LXXXV. (238) And, at first, he only skirmishes, but presently he fights and resists valiantly, when the soul enters into her own dwelling, and, having recourse to her own strength and energy, renounces the temptations of the body, and performs her own appropriate actions as those which are the proper occupation of the soul; not appearing in the house of Joseph, nor of Pentepho’, but in the house. Nor does Moses add a word to describe whose house he means, in order to give you opportunity to interpret allegorically, in an inquisitive spirit, the meaning of the expression, “to do his business.” (239) The house, therefore, is the soul, to which he runs, leaving all external affairs, in order that what is spoken of may there be done. But may we not say that the conduct of the temperate man is what it is, and is directed by the will of God? For there was not present any inconsistent idea of all those which are accustomed to find their place within the soul. Moreover, pleasure never ceases from struggling against the yoke, but, seizing hold of his clothes, she cries, “Lie with me.” Now, clothes are, as it were, the covering of the body, just as life is protected by meat and drink. And she says here, “Why do you renounce pleasure, without which you cannot live? (240) Behold, I take hold of the things which cause it; and I say that you could not possibly exist unless you also made use of some of the things which cause it.” What, then, says the temperate man? “Shall I,” says he, “become a slave to passion, on account of the material which causes passion? Nay, I will depart out of reach of the passion.” For, leaving his garment in her hand, he fled, and escaped out of doors.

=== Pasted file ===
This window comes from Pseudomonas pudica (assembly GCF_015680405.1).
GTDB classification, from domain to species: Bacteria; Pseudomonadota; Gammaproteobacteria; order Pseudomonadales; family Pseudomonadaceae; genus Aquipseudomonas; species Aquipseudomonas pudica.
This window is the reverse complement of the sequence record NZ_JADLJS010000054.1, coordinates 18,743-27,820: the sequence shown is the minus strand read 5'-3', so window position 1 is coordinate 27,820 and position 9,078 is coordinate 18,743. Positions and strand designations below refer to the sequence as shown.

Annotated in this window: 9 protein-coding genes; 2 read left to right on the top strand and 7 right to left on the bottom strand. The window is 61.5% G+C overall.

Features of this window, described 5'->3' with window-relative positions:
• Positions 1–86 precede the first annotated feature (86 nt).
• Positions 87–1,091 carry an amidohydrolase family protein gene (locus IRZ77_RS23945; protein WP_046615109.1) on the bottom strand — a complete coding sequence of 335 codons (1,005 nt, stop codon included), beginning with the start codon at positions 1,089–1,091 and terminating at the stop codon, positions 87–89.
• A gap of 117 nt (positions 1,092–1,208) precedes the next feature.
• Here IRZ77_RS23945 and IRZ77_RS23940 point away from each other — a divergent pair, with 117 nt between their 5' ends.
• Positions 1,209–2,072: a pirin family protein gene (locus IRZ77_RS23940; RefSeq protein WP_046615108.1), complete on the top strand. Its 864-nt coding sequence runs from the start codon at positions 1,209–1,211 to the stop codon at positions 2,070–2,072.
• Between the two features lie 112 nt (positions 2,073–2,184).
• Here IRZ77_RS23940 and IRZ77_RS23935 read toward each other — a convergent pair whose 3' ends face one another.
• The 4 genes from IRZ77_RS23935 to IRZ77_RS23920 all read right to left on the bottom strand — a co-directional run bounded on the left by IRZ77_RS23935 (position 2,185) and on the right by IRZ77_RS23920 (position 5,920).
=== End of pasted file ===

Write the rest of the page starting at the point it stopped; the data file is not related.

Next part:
LXXXVI. (241) And who, some one perhaps, may say, ever escapes in-doors? Do not many do so? Or have not some people, avoiding the guilt of sacrilege, committed robberies in private houses, or though not beating their own fathers, have not they insulted the fathers of others? Now these men do escape from one class of offences, but they run into others. But a man who is perfectly temperate, ought to avoid every description of offence, whether greater or less, and never to be detected in any sin whatever. (242) But Joseph, for he is a young man, and because as such he was unable to struggle with the Egyptian body and to subdue pleasure, runs away. But Phineas the priest, who was zealous with a great zeal for God’s service, did not provide for his own safety by flight; but having taken to himself a yoke horse, that is to say, zeal combined with reason, would never desist till he had wounded the Midianitish woman (that is to say the nature which was concealed in the divine company), through her belly, {117}{#nu 25:7.} in order that no plant or seed of wickedness might ever be able to shoot out from it.